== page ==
Archive | June 2012

Custom Output Caching with MVC3 and .NET 4.0 – Done Properly!

I came across a need at work today to re-implement some of the Output Caching for our MVC3 application which runs under .NET 4.0. I wanted to use standard Output Caching (via the OutputCacheAttribute class, why re-invent the well-working wheel?) but due to some of our requirements I needed more control over how my objects were cached. More specifically, I needed to cache them with a custom Cache Dependency. With a little bit of Google-Fu, I was delighted to learn of the Output Cache Provider functionality introduced in ASP.NET 4. I implemented a custom OutputCacheProvider, registered it in my Web.config file as the Default Cache Provider, and I was well on my way.

…Or so I thought. You see, in our application we are caching both regular (Parent) and partial (Child) Controller Action Method calls. That is to say, we’re caching regular calls to Controller Action Methods, as well as the outputs of Child Action Method calls which are invoked from uncached Parent Action Method calls. While testing, some strange behaviour showed me that my Child Action Method calls were not being cached by my shiny new custom Output Cache Provider. They were instead being cached by the Default Output Cache Provider, which I have no control over. I confirmed this by debugging and seeing that my Child Action Method calls were not hitting my Custom Output Cache Provider methods… What gives?

I did some more Googling and learned very little, but happened to come across this little tidbit of somewhat vague information. I also came across a few .NET bloggers that had solved this problem… how shall I say… VERY poorly. So, I’d like to tell you how to do it correctly.

In the .NET 4.0 edition of the MVC3 assemblies, the OutputCacheAttribute contains a static property called ChildActionCache which is of type ObjectCache. As you can see from the MSDN page (at least at the time of writing this), they aren’t exactly detailing what it is for or how it really works – or why you can’t just use the bloody OutputCacheAttribute for Child Action Method calls. So what is going on?

Well, after a little investigation, I discovered the reasoning behind the madness. Basically, from a high level view, the OutputCacheAttribute works in conjunction with a Caching Http Module (the OutputCacheModule class). Each HTTP Request is passed to the OutputCacheModule LONG before it reaches your MVC application (FYI, this is called kernel-level IIS caching), and if the Http Module can pull a cached Response for that particular Request out of the Cache, it will short circuit your application and simply render the response to the user, stopping further execution. When this happens, your application never even sees the request. Neat, huh? If it can’t find the request, it exits and lets your application do its thing… And whenever you’ve placed OutputCache on your Action Method, it will cache the response in the same format that the Http Module looks for. This allows for MUCH less work to be done by your application in caching things. Cool, right?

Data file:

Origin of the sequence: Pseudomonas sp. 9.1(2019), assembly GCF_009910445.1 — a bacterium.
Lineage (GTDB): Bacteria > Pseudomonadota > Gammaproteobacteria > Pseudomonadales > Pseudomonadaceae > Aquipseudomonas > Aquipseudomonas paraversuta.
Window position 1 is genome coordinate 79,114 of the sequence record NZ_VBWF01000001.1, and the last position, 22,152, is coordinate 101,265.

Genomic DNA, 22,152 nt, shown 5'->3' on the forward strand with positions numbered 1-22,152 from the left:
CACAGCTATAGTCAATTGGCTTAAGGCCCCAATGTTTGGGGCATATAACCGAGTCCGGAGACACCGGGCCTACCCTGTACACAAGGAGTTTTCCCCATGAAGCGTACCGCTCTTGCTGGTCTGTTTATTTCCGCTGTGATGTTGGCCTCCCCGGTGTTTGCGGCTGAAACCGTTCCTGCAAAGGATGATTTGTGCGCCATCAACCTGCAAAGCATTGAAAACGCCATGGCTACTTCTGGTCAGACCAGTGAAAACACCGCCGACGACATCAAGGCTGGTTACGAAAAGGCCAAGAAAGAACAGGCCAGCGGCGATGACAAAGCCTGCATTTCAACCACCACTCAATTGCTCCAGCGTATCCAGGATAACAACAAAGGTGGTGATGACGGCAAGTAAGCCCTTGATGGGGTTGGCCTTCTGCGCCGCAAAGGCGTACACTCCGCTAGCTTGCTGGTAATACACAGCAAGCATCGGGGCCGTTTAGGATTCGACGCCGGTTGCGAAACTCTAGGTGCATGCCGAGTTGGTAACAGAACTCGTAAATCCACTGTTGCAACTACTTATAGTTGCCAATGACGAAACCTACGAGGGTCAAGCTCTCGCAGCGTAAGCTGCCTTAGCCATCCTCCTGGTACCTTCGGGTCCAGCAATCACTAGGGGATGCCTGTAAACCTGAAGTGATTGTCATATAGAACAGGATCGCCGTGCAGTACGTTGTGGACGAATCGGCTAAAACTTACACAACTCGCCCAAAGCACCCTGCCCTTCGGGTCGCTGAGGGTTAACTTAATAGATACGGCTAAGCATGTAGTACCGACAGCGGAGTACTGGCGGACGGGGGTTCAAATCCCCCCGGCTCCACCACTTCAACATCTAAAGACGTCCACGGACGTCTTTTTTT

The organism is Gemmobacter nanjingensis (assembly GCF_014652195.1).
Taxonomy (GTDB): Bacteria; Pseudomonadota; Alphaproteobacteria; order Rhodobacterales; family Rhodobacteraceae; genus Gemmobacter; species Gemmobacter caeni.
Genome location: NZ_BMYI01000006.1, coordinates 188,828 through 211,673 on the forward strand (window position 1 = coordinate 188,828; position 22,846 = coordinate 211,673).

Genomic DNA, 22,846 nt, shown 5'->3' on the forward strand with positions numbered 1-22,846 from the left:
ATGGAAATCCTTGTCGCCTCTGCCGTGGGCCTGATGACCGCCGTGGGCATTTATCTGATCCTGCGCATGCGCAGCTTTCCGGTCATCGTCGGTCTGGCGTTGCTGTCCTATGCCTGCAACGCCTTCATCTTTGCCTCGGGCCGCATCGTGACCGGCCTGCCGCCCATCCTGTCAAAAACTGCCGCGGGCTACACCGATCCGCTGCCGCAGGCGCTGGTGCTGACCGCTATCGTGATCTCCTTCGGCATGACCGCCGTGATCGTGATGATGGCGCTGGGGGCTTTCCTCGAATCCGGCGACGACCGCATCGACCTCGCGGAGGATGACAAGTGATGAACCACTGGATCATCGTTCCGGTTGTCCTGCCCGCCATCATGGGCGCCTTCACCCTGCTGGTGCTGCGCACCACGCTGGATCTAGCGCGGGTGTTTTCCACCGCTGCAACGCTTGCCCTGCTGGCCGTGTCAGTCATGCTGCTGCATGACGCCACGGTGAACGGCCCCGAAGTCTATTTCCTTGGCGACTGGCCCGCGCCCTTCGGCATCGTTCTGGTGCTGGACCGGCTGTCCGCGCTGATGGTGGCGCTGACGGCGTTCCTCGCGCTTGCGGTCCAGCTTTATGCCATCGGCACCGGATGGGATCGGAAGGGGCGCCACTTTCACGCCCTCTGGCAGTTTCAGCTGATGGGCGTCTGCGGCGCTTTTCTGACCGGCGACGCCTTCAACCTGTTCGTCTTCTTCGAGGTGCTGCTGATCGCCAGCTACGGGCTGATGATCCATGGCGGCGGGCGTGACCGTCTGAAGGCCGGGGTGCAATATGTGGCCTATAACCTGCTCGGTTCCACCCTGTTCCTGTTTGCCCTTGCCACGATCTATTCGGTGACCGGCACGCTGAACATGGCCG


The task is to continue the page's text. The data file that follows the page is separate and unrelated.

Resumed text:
You may now see why you cannot cache Child Action Method calls using the regular old OutputCacheAttribute… Your MVC application needs to execute a Parent Action Method from which the Child Action Methods are executed. If your Child Action Method was cached in the same way as a Parent Action Method, the HttpModule would always perform a Cache-miss since the Child Request originates from the Parent and has a completely different method signature, parameters, etc. upon which the Cache Key is derived. How can you cache your Child Action Methods ahead of your MVC application when your MVC application needs to execute in order to generate the Child Action Method Requests? And so, OutputCacheAttribute only works in the traditional manner for Parent Action Method calls.

So, how do you “fix” this and handle the Caching of Custom Child Action Methods in the same way as Parent Action Methods? First, create a custom class that inherits from the MemoryCache object. In this class you’re going to override 2 methods:

/// <summary>
/// A Custom MemoryCache Class.
/// </summary>
public class CustomMemoryCache : MemoryCache
{
    public CustomMemoryCache(string name)
        : base(name)
    {

    }